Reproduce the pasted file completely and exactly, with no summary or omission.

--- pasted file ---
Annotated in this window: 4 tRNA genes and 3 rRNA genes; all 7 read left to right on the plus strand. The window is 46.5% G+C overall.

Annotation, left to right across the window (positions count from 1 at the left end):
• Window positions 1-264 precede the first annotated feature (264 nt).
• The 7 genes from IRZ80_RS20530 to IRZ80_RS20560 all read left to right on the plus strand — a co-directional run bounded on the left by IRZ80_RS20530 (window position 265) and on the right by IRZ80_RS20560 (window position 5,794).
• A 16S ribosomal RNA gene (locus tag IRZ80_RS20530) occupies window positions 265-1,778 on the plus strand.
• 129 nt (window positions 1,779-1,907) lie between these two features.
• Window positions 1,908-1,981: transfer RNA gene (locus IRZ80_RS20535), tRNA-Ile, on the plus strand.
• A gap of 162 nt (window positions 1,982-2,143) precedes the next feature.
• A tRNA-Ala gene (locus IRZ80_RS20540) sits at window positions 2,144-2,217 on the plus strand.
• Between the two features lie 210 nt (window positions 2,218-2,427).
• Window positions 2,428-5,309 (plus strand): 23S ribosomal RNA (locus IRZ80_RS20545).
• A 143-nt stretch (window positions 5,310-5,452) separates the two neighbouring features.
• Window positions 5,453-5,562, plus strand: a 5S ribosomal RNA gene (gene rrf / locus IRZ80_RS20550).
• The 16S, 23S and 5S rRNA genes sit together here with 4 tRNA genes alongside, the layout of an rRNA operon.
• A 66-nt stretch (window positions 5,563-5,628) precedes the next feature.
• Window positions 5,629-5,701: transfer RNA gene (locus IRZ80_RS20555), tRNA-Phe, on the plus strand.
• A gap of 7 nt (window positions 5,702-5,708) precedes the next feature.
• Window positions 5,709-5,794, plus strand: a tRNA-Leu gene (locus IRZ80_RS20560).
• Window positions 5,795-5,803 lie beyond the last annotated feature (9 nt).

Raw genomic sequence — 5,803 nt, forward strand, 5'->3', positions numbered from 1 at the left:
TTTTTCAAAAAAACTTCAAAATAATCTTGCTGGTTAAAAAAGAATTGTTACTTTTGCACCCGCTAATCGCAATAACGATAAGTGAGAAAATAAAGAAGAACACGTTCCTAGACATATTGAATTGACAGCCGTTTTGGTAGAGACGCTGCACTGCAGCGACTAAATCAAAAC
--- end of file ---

Annotated in this window: 4 tRNA genes and 3 rRNA genes; all 7 read left to right on the plus strand. The window is 46.5% G+C overall.

Annotation, left to right across the window (positions count from 1 at the left end):
• Window positions 1-264 precede the first annotated feature (264 nt).
• The 7 genes from IRZ80_RS20530 to IRZ80_RS20560 all read left to right on the plus strand — a co-directional run bounded on the left by IRZ80_RS20530 (window position 265) and on the right by IRZ80_RS20560 (window position 5,794).
• A 16S ribosomal RNA gene (locus tag IRZ80_RS20530) occupies window positions 265-1,778 on the plus strand.
• 129 nt (window positions 1,779-1,907) lie between these two features.
• Window positions 1,908-1,981: transfer RNA gene (locus IRZ80_RS20535), tRNA-Ile, on the plus strand.
• A gap of 162 nt (window positions 1,982-2,143) precedes the next feature.
• A tRNA-Ala gene (locus IRZ80_RS20540) sits at window positions 2,144-2,217 on the plus strand.
• Between the two features lie 210 nt (window positions 2,218-2,427).
• Window positions 2,428-5,309 (plus strand): 23S ribosomal RNA (locus IRZ80_RS20545).
• A 143-nt stretch (window positions 5,310-5,452) separates the two neighbouring features.
• Window positions 5,453-5,562, plus strand: a 5S ribosomal RNA gene (gene rrf / locus IRZ80_RS20550).
• The 16S, 23S and 5S rRNA genes sit together here with 4 tRNA genes alongside, the layout of an rRNA operon.
• A 66-nt stretch (window positions 5,563-5,628) precedes the next feature.
• Window positions 5,629-5,701: transfer RNA gene (locus IRZ80_RS20555), tRNA-Phe, on the plus strand.
• A gap of 7 nt (window positions 5,702-5,708) precedes the next feature.
• Window positions 5,709-5,794, plus strand: a tRNA-Leu gene (locus IRZ80_RS20560).
• Window positions 5,795-5,803 lie beyond the last annotated feature (9 nt).

Raw genomic sequence — 5,803 nt, forward strand, 5'->3', positions numbered from 1 at the left:
TTTTTCAAAAAAACTTCAAAATAATCTTGCTGGTTAAAAAAGAATTGTTACTTTTGCACCCGCTAATCGCAATAACGATAAGTGAGAAAATAAAGAAGAACACGTTCCTAGACATATTGAATTGACAGCCGTTTTGGTAGAGACGCTGCACTGCAGCGACTAAATCAAAAC